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FW 488/489: Capstone Project in Fisheries & Wildlife: Getting Started

This is the capstone course for all Fisheries and Wildlife undergraduates. Over the two quarters, students work in small groups to investigate an issue and produce a white paper based on scientific evidence that recommends management actions

Capstone Project

For this final project of your work as a Fisheries and Wildlife major,  you will find and synthesize information from a wide variety of sources.  Your focus is on the science of your issue.  However, depending on the topic, you will need to be aware of public opinion, political mandates, community perceptions and more.  

To begin, review the information on a topic.  That means exploring sources, finding relevant articles, books and reports, reading them, and then organizing the issues with and approaches to your topic.

Where to start?

Start by talking about your issue with the group and your faculty member mentor. This will help you get an idea of the types of information you are looking for (e.g. peer-reviewed science articles, government reports).  Make lists of ideas, search terms and concepts, people that may lead you to relevant information.

Once you have an idea of what you are looking for, start searching. Begin with general resources such as 1Search, GoogleScholar, Academic Search Premier or Web of Science.  Then move to the resources more focused on fisheries and wildlife issues.  Finally, look at sources that may be more peripheral such as newspapers and the human/environment interface. Useful resources are listed under the Finding Information tab at the top of this page.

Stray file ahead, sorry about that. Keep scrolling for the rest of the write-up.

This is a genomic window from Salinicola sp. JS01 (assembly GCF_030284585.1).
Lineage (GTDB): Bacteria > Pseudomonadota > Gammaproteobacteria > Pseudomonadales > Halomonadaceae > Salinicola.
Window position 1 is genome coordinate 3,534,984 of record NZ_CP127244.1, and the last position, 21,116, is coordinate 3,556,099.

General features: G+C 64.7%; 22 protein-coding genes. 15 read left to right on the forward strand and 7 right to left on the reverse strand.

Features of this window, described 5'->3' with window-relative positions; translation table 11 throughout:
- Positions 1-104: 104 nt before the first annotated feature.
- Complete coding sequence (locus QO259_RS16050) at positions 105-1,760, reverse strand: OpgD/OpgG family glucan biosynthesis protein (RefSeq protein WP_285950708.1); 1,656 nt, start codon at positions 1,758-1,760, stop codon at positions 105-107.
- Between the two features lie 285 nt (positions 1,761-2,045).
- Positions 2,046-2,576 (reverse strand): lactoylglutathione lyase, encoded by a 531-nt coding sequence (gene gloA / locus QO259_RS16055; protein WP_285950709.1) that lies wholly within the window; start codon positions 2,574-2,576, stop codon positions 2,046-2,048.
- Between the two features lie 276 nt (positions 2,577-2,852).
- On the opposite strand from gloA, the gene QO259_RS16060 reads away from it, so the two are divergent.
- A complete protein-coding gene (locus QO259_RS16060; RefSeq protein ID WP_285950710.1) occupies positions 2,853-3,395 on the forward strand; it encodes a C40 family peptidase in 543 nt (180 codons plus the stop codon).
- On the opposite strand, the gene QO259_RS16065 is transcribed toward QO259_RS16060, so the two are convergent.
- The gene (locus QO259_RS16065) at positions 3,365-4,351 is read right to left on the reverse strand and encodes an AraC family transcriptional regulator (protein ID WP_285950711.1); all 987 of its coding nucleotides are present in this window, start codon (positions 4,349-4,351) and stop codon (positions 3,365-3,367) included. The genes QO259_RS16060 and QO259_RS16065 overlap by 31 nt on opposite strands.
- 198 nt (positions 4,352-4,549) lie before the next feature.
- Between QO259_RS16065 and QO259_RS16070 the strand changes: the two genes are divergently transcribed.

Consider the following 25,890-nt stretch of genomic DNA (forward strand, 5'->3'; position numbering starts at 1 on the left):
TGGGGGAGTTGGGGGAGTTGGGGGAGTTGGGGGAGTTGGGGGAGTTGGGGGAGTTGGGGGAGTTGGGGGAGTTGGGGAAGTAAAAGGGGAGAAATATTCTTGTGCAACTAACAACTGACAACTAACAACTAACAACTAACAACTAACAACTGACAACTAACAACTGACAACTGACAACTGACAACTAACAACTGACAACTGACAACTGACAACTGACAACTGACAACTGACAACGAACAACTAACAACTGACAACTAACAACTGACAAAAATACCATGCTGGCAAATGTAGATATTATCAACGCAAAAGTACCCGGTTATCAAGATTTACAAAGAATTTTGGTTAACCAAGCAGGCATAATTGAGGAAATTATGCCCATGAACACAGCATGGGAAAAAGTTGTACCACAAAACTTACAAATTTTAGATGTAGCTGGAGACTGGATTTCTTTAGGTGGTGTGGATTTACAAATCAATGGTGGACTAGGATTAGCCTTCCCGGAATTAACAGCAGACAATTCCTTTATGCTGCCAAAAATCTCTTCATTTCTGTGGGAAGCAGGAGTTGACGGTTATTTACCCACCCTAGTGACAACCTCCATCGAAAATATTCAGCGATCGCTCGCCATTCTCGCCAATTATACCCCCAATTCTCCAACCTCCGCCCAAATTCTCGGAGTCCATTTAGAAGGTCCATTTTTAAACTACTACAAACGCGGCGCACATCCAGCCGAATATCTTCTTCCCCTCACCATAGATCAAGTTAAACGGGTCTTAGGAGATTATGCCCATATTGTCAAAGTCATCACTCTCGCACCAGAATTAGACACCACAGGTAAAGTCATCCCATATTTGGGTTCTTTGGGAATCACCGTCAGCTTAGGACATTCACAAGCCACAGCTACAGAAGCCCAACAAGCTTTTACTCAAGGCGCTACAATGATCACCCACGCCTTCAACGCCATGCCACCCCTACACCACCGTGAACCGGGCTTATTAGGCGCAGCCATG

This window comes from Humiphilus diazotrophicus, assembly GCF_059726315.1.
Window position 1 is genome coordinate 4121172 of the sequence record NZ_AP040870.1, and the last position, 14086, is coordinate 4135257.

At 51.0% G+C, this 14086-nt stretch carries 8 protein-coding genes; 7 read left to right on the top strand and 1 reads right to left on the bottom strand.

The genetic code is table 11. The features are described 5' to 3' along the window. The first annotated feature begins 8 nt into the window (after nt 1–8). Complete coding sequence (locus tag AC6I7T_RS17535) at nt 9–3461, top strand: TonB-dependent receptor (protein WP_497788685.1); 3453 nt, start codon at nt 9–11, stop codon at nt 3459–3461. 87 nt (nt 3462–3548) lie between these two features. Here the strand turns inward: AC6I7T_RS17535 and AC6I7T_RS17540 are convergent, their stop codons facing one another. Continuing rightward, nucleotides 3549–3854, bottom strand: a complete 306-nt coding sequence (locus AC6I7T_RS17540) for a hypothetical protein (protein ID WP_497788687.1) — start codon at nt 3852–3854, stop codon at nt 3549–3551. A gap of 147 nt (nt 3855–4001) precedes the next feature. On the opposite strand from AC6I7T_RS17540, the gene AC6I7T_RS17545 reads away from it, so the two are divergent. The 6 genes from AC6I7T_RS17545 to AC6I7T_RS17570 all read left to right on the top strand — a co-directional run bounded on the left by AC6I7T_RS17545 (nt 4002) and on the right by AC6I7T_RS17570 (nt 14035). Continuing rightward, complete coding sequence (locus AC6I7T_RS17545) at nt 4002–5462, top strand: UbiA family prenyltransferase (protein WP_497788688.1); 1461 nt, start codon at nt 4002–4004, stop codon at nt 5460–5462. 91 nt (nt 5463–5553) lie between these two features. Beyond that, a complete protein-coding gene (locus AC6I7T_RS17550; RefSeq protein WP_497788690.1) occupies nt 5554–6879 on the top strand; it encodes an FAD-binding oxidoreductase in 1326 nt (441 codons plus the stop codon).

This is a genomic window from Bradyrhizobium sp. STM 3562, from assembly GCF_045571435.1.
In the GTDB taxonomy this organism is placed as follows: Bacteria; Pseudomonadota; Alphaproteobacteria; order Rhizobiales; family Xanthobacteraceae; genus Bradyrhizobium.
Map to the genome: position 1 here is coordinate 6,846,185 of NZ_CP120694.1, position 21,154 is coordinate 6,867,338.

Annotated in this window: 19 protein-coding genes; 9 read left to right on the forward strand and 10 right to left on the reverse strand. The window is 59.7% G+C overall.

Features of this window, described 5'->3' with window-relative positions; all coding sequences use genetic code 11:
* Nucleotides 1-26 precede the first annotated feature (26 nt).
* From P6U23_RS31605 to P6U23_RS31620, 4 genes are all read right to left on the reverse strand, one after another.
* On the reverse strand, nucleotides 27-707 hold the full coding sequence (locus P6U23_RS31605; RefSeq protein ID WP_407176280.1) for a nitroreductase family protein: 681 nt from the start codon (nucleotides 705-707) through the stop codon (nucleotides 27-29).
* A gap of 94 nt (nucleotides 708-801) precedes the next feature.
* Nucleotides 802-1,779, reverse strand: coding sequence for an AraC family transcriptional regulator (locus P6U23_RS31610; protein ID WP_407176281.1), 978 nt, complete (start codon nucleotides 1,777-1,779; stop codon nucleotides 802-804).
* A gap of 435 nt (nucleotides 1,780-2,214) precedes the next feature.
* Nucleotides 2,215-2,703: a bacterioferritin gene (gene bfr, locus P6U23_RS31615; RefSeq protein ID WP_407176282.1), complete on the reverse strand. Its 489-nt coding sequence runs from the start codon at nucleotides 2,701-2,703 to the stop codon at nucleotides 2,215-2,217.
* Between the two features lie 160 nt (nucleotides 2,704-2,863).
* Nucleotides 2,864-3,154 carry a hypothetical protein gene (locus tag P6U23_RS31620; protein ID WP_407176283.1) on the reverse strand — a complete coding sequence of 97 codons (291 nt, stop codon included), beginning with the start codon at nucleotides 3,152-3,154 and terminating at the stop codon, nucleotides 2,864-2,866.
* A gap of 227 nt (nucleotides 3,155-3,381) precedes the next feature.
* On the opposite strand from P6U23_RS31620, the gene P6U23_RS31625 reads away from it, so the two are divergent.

Start Broadly - 1Search

Find books, online scholarly articles or newspaper articles that OSU subscribes to.  If you need to find specific items, such as books by a particular author, use the advanced search option for more precise searching. Access 1Search from the library's home page.

 

Google Scholar

Google Scholar

You do allow embedded content.

A simple way to broadly search for scholarly literature.

Find out how to set your preferences in Google Scholar, so you can use OSU Libraries subscriptions to get free access to content that is not free on the web:

How to use Google Scholar (without Paying for the Articles)

Quick Tips

    *  Evaluate your sources. Don't assume everything you find is true, accurate or timely.
    * Keep track of the sources you find so you can document them accurately in your papers.
    * If you don't get results using one approach, try another. Do not assume that nothing exists on the topic.
    * Not everything is in the computer.
    * Ask for help from a librarian if you get stuck or confused.
    * Don't put all of your research off until the last possible moment. It won't be much fun.

Subject Guide

Hannah Rempel's picture
Hannah Rempel
Contact:
Do you have questions about library sources, finding information, framing research questions, using citation managers? Send me an email and we'll find a time to meet via Zoom or other online tools.